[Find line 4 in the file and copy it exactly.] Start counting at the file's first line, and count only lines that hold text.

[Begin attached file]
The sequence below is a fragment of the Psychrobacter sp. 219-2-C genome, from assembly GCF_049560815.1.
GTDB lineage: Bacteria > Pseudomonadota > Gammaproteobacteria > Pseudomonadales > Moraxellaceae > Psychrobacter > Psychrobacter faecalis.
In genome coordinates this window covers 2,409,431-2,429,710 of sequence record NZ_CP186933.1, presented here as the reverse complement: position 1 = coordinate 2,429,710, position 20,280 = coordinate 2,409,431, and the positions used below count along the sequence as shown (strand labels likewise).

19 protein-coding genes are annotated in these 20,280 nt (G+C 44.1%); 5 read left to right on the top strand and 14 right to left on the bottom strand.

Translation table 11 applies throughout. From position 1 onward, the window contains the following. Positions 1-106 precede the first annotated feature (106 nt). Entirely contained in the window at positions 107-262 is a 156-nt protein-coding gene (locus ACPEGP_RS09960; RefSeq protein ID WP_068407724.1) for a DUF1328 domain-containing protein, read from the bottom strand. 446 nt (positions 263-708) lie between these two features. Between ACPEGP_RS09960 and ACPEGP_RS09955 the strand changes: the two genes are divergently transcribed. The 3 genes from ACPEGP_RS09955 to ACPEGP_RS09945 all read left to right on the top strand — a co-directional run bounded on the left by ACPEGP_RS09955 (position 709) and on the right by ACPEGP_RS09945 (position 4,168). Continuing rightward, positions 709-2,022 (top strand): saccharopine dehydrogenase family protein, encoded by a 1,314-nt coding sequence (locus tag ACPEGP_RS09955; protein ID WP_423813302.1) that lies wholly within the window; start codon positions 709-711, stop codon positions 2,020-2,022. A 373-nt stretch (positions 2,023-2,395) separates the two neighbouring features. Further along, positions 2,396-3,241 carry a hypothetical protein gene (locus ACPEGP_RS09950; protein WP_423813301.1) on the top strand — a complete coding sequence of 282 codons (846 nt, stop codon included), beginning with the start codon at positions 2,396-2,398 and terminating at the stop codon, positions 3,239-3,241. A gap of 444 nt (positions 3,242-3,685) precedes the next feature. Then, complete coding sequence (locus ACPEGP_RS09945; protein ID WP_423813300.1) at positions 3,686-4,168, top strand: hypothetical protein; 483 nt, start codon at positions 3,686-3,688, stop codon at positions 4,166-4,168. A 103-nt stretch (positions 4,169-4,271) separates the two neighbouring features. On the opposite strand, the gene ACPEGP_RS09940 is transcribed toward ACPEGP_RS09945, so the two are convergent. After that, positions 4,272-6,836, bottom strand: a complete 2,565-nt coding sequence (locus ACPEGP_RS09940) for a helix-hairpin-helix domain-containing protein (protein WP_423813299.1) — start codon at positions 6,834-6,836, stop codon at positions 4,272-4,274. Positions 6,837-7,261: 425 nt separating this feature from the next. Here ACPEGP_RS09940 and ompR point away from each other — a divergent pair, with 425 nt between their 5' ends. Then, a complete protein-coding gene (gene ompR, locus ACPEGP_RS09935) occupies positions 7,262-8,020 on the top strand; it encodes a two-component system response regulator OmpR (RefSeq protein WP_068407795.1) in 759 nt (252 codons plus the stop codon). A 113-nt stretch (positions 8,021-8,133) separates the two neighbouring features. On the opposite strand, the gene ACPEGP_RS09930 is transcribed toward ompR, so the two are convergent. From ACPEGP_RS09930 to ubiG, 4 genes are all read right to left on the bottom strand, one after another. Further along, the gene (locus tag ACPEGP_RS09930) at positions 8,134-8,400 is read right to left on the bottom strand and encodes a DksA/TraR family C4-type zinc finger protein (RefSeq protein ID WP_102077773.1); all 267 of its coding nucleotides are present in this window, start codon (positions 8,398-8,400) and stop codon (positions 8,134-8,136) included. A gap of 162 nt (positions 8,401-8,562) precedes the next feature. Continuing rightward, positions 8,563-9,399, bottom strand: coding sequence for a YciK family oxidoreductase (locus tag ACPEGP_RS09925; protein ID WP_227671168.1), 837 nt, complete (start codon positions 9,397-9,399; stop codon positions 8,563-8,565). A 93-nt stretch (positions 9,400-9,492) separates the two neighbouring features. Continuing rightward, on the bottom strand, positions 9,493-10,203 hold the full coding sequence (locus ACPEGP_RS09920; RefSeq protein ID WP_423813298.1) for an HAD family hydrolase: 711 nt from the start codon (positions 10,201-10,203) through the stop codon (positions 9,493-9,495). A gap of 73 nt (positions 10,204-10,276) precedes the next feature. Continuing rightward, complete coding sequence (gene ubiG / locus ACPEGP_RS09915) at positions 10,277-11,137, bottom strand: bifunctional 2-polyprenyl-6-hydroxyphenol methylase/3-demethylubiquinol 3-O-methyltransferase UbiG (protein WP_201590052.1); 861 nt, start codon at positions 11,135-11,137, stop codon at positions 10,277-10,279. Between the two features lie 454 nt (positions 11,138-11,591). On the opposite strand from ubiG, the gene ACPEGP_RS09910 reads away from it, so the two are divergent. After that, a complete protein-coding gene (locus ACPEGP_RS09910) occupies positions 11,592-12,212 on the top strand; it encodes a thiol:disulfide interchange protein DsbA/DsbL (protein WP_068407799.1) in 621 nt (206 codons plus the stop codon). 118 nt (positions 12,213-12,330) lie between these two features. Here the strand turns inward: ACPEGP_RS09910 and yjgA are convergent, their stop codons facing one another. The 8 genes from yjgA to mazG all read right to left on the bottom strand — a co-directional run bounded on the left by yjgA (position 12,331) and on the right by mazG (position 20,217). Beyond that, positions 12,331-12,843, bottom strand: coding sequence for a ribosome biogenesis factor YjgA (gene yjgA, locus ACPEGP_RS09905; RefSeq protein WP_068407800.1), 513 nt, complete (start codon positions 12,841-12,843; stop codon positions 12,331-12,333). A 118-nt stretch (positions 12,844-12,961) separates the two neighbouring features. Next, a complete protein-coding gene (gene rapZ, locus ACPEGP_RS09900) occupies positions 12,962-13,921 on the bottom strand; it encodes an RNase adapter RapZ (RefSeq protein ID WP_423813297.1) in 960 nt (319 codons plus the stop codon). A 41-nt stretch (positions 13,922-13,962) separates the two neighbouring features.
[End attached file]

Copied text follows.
19 protein-coding genes are annotated in these 20,280 nt (G+C 44.1%); 5 read left to right on the top strand and 14 right to left on the bottom strand.